Wt and T70 CFTR were pulse labeled for 15 min and those molecules that arrived at the cell surface were biotinylated during a 1-h chase. Biotinylated CFTR was affinity isolated and visualized by fluorography (Fig. 1 E, biot). Radioactivity of biotinylated forms was quantified with PhosphorImage analysis and expressed as a percentage of the respective pulse-labeled core-glycosylated CFTR (Fig. 1 E, lysate). The cell surface targeting efficiency of T70 CFTR was 74 ± 4% (mean ± SEM, n = 4) of wt CFTR. Since this measurement is compounded by the rapid degradation of the complex-glycosylated T70 CFTR (t1/2 ∼ 1.5–2 h, see also Fig. 6 B; Haardt et al. 1999), the calculated targeting efficiency of the T70 CFTR represents an underestimate and suggests that the plasma membrane delivery of the complex-glycosylated T70 CFTR is largely preserved.

Contribution of Endolysosomal Proteases to the Turnover of Complex-glycosylated Wt and Truncated CFTR

In light of efficient clathrin-dependent internalization of CFTR (Prince et al. 1994, Prince et al. 1999; Lukacs et al. 1997; Bradbury 1999) and proteolysis of other plasma membrane-resident ATP-binding cassette transporters in the vacuolar/lysosomal compartments (Loayza and Michaelis 1998; Hicke 1999; Katzmann et al. 1999), we hypothesized that COOH-terminal truncations may interfere with the recycling of CFTR and lead to premature endolysosomal proteolysis.

To test this hypothesis, the disposal rate of the metabolically labeled, complex-glycosylated T70 and T82 CFTR was measured in the presence of lysosomal protease inhibitors after allowing the conversion of the core- into complex-glycosylated form (Fig. 2 A). The degradation rate was unaltered upon exposing the cells to NH4Cl, chloroquin, or bafilomycin B, agents that inhibit endolysosomal proteolysis by dissipating the acidic luminal pH and interfering with cargo delivery (Fig. 2 B). Similarly, leupeptin and pepstatin A, inhibitors of cathepsins B, H, L, N, S, and T (Seglen 1983), have a negligible effect on the degradation rate (Fig. 2A and Fig. B) and the steady state expression of truncated CFTRs (Fig. 2 C). In contrast, these drugs stabilized the interleukin 2 receptor α chain (Tac), which is targeted for lysosomal degradation (Fig. 2 D; Hemar et al. 1995), validating their efficacy and suggesting that the initial proteolysis of the truncated CFTR is largely independent of endolysosomal proteases.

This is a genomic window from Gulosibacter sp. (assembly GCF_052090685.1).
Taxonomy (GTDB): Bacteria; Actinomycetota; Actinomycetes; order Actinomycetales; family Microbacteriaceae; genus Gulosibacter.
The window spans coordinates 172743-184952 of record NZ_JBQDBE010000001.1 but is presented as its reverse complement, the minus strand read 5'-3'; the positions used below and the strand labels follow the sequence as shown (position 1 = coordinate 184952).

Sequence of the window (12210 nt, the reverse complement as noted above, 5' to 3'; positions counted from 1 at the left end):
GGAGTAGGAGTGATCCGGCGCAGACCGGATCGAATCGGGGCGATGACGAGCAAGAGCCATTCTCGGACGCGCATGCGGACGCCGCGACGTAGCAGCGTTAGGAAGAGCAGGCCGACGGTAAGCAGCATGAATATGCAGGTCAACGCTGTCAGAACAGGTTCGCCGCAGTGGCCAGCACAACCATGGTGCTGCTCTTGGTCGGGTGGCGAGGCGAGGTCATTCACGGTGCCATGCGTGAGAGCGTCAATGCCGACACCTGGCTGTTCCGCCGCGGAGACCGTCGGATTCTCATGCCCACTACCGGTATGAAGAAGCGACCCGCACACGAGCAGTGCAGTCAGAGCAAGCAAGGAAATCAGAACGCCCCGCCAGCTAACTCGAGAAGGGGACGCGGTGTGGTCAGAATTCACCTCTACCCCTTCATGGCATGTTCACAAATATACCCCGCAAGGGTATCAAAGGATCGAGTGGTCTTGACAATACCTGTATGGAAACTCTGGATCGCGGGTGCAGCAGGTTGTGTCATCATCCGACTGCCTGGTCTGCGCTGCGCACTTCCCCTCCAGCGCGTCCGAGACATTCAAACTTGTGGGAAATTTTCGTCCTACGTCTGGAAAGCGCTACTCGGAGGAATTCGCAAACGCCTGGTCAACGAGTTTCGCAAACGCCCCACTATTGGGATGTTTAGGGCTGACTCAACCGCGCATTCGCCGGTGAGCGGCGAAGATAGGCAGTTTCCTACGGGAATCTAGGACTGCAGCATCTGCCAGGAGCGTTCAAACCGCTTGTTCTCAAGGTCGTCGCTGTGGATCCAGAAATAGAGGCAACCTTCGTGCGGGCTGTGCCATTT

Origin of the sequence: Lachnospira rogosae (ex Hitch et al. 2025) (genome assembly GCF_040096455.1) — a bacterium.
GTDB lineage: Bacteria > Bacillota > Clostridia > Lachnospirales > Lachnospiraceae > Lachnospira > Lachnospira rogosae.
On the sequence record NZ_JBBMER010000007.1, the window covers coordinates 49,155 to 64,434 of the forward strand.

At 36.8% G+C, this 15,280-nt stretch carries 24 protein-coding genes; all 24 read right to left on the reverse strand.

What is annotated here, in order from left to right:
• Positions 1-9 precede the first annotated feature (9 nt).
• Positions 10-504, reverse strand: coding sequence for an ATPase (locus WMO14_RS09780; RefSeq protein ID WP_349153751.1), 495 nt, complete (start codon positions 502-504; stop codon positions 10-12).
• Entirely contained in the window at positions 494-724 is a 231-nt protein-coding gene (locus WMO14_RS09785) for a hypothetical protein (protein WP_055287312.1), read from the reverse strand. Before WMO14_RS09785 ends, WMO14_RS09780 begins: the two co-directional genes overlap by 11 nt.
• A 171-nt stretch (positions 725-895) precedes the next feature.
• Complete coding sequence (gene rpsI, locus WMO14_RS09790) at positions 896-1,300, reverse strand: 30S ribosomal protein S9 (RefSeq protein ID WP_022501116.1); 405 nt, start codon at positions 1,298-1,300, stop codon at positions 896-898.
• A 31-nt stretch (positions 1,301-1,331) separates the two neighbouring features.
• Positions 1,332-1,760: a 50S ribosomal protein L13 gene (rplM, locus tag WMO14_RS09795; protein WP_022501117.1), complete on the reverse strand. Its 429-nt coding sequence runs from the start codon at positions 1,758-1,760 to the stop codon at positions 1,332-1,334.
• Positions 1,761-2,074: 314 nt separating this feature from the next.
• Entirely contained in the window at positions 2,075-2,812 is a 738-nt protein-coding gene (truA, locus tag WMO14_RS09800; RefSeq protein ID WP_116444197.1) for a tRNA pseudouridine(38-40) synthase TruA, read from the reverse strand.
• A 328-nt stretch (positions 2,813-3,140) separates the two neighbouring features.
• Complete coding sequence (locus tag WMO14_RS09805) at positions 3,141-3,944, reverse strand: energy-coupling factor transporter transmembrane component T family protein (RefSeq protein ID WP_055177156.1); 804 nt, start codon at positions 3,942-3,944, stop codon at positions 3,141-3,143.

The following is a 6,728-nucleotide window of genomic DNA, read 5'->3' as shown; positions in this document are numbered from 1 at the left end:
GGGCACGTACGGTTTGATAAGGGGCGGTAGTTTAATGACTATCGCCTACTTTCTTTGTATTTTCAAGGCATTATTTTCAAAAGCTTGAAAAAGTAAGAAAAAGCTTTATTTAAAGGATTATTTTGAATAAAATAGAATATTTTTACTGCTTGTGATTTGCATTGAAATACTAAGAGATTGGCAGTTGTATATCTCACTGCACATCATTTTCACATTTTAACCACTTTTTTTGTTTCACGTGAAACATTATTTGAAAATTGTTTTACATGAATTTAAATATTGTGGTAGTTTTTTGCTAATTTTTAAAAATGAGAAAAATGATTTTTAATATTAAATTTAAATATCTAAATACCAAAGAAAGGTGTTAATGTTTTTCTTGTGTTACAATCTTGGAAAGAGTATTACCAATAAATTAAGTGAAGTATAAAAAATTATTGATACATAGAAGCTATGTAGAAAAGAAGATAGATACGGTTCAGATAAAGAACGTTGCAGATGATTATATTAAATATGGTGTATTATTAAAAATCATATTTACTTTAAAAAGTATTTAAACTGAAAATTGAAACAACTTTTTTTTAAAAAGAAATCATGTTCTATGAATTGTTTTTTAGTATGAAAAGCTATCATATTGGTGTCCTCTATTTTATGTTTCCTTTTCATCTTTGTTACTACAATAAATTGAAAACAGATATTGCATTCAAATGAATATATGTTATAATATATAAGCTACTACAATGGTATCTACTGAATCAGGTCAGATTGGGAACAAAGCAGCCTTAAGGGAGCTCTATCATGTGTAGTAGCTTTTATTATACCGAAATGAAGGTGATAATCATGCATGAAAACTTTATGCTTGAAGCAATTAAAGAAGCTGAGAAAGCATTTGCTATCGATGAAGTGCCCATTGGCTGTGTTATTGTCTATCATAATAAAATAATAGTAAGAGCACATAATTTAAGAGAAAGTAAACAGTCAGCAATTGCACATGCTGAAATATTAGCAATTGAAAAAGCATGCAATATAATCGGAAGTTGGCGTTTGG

Pulse–chase analysis has revealed that the disposal of the complex-glycosylated wt CFTR was mitigated by NH4Cl and chloroquin (Fig. 2E and Fig. F). To further examine the discordant role of lysosomal proteases in the wt and T70 CFTR degradation, subcellular fractionation was performed, after the enrichment of short-lived proteolytic intermediates that may have been difficult to detect by treating the cells with the cathepsin inhibitors. Heavy and light microsomes, containing predominantly lysosomes and Golgi complex plasma membrane, and endosomes, respectively, were isolated on Percoll density gradient (Fig. 3 A).

Although cathepsin inhibitors stabilized the complex-glycosylated wt CFTR by 7–10-fold in lysosomes as well as in the light-density fraction, only a modest accumulation of T70 CFTR could be documented by immunoblot analysis (Fig. 3 B). Similar results were obtained in lysosomes isolated by the calcium-precipitation method (data not shown; Kawashima et al. 1998). Surprisingly, leupeptin and pepstatin A provoked the accumulation of degradation intermediates of both wt and T70 CFTR predominantly in lysosomes (Fig. 3 B). These inhibitors also provoked the appearance of breakdown products in isolated lysosomes of intestinal epithelia (CaCo-2 and T84) expressing CFTR endogenously, implying that lysosomal proteolysis cannot be attributed to heterologous overexpession (data not shown). Considering that cathepsin inhibitors are unable to promote the ER processing of the core-glycosylated form (Lukacs et al. 1994; Ward and Kopito 1994), our results suggest that endolysosomal proteases are essential for the elimination of the complex-glycosylated full-length wt CFTR. In addition, endolysosomal proteases appear to be involved in the processing of the proteolytic intermediates derived from both T70 and wt CFTR.

Proteasome-dependent Degradation of the Complex-glycosylated Truncated CFTR

The 26S proteasome is responsible for the degradation of misfolded polypeptides recognized by the ER quality control, short-lived cytosolic, and some plasma membrane proteins after their ligand-induced internalization (Hochstrasser 1996; Bonifacino and Weismann 1998; Hershko and Ciechanover 1998; Brodsky and McCracken 1999; Plemper and Wolf 1999; Schwartz and Ciechanover 1999). To reveal the involvement of the 26S proteasome in the metabolism of the truncated CFTR, the impact of the peptide aldehyde, MG 132 (CBZ-leu-leu-leucinal), and lactacystin, a specific, irreversible inhibitor of the 20S subunit, was assessed (Fenteany et al. 1995).